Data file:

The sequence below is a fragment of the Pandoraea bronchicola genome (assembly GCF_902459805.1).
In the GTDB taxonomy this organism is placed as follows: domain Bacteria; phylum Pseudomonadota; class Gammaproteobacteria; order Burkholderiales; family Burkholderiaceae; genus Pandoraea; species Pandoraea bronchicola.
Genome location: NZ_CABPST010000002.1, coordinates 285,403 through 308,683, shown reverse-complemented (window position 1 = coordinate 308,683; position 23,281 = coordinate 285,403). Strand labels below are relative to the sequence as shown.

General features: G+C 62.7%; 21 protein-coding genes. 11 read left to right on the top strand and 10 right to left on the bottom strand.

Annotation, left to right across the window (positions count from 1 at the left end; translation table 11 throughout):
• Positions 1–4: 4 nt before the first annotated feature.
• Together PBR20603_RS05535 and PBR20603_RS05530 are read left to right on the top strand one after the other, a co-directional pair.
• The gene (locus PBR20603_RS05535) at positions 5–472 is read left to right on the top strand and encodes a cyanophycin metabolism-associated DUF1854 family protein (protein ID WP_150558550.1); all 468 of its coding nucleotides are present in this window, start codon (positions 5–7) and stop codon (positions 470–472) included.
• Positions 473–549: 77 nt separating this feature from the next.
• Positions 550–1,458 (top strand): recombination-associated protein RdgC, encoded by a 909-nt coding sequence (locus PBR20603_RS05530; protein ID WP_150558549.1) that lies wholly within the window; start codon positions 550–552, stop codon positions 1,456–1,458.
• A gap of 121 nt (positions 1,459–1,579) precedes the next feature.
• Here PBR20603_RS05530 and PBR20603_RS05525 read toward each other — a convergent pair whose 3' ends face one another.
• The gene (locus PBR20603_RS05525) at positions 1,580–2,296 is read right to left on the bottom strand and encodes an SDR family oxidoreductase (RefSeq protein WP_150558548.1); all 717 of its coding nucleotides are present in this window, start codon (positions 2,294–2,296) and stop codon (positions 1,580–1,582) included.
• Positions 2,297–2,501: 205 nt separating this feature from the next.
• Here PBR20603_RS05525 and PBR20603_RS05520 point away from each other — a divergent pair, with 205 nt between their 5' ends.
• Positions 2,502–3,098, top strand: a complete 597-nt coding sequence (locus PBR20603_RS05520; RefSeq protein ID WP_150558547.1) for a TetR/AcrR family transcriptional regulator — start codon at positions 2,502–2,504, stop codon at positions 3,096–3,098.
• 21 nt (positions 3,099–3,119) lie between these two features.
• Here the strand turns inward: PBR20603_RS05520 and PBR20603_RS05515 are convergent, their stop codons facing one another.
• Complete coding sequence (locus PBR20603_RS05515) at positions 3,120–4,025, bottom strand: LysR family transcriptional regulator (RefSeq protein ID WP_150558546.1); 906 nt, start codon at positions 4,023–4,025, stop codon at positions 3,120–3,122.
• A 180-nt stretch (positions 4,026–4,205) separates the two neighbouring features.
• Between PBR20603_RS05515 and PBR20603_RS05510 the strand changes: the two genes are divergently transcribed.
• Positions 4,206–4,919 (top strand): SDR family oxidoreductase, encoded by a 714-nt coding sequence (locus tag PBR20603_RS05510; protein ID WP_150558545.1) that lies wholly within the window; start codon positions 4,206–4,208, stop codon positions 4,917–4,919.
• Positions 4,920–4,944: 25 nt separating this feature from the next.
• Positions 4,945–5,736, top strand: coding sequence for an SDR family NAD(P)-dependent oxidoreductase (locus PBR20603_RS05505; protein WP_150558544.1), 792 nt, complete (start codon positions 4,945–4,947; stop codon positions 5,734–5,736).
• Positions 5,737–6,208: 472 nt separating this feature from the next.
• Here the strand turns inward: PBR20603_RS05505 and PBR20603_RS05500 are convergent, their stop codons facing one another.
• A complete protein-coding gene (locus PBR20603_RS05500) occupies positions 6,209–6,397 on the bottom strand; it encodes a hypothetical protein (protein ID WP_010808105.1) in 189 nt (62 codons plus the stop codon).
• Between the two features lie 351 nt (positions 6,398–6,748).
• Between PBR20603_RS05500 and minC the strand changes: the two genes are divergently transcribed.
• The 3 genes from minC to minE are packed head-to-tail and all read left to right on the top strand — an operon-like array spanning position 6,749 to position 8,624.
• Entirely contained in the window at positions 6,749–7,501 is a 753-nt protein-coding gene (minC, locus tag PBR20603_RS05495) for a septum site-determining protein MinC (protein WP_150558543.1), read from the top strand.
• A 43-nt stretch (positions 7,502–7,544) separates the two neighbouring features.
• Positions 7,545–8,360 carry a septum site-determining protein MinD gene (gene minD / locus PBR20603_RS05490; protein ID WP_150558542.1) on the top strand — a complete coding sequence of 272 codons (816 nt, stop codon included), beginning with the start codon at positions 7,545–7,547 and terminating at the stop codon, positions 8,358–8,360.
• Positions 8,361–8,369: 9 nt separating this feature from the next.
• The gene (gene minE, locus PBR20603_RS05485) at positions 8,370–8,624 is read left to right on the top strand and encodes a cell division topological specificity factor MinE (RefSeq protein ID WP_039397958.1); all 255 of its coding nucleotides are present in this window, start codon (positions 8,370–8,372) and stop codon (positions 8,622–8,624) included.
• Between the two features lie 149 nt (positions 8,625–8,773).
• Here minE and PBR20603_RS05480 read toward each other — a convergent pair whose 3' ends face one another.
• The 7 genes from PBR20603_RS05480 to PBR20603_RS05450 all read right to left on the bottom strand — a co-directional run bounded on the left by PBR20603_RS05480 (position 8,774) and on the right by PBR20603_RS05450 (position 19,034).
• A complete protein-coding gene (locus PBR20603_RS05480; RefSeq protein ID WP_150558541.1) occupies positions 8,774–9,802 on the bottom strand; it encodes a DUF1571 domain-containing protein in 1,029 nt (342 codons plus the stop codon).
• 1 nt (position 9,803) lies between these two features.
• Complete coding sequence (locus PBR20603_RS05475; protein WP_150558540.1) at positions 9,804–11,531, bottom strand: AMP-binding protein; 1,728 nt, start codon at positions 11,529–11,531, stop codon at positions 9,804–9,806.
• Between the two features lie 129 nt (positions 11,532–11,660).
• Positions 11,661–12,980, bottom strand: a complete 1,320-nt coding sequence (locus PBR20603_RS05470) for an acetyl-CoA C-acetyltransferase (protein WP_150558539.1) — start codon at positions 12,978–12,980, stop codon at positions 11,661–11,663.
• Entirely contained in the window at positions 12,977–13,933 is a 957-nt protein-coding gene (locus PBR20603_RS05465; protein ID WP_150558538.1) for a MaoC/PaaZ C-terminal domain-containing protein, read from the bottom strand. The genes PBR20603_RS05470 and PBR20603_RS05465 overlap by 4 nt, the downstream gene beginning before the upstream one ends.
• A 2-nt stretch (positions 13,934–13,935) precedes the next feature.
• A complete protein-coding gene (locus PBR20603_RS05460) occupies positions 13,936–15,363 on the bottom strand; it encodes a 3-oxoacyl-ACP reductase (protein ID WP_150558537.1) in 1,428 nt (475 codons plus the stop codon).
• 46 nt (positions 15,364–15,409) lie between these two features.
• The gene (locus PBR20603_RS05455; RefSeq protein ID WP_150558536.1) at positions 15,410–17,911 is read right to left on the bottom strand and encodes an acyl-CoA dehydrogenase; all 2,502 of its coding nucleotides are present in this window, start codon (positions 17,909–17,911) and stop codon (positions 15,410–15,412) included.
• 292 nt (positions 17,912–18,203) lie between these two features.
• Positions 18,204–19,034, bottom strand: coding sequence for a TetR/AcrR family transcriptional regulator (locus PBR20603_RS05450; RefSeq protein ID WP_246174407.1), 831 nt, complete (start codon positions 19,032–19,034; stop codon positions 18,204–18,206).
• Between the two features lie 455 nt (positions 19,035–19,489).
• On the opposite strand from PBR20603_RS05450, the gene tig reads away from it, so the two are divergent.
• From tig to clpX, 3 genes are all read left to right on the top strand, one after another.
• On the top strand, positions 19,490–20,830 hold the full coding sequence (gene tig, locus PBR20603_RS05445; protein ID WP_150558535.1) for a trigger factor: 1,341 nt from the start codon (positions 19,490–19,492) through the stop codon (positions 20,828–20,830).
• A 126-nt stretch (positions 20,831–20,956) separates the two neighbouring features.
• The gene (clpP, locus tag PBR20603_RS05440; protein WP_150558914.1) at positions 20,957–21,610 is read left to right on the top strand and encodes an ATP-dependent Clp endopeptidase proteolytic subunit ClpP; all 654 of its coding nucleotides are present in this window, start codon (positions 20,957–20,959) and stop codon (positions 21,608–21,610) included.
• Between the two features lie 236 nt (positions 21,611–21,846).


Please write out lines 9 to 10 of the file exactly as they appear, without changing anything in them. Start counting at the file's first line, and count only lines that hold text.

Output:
• Positions 473–549: 77 nt separating this feature from the next.
• Positions 550–1,458 (top strand): recombination-associated protein RdgC, encoded by a 909-nt coding sequence (locus PBR20603_RS05530; protein ID WP_150558549.1) that lies wholly within the window; start codon positions 550–552, stop codon positions 1,456–1,458.